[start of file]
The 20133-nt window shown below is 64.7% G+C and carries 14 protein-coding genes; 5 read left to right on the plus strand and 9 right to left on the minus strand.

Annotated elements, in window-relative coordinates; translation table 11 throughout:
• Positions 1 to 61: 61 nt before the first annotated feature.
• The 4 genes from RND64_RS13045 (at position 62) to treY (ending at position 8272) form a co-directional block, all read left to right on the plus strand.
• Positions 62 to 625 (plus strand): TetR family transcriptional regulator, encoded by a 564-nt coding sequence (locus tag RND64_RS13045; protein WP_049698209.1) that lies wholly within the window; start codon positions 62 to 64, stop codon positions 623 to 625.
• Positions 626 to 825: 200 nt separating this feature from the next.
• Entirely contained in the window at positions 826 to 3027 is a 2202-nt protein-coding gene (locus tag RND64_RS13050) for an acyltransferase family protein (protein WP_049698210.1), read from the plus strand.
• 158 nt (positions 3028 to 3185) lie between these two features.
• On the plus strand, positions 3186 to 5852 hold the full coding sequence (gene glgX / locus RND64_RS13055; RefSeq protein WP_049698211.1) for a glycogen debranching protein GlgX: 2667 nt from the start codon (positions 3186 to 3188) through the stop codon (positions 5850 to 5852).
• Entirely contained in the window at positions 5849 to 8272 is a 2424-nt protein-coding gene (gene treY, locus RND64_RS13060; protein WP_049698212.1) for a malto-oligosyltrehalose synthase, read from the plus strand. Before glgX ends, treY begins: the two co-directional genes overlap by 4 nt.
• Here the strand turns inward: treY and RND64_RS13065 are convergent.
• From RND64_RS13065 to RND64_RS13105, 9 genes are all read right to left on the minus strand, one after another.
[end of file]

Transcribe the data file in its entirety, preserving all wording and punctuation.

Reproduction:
The 20133-nt window shown below is 64.7% G+C and carries 14 protein-coding genes; 5 read left to right on the plus strand and 9 right to left on the minus strand.

Annotated elements, in window-relative coordinates; translation table 11 throughout:
• Positions 1 to 61: 61 nt before the first annotated feature.
• The 4 genes from RND64_RS13045 (at position 62) to treY (ending at position 8272) form a co-directional block, all read left to right on the plus strand.
• Positions 62 to 625 (plus strand): TetR family transcriptional regulator, encoded by a 564-nt coding sequence (locus tag RND64_RS13045; protein WP_049698209.1) that lies wholly within the window; start codon positions 62 to 64, stop codon positions 623 to 625.
• Positions 626 to 825: 200 nt separating this feature from the next.
• Entirely contained in the window at positions 826 to 3027 is a 2202-nt protein-coding gene (locus tag RND64_RS13050) for an acyltransferase family protein (protein WP_049698210.1), read from the plus strand.
• 158 nt (positions 3028 to 3185) lie between these two features.
• On the plus strand, positions 3186 to 5852 hold the full coding sequence (gene glgX / locus RND64_RS13055; RefSeq protein WP_049698211.1) for a glycogen debranching protein GlgX: 2667 nt from the start codon (positions 3186 to 3188) through the stop codon (positions 5850 to 5852).
• Entirely contained in the window at positions 5849 to 8272 is a 2424-nt protein-coding gene (gene treY, locus RND64_RS13060; protein WP_049698212.1) for a malto-oligosyltrehalose synthase, read from the plus strand. Before glgX ends, treY begins: the two co-directional genes overlap by 4 nt.
• Here the strand turns inward: treY and RND64_RS13065 are convergent.
• From RND64_RS13065 to RND64_RS13105, 9 genes are all read right to left on the minus strand, one after another.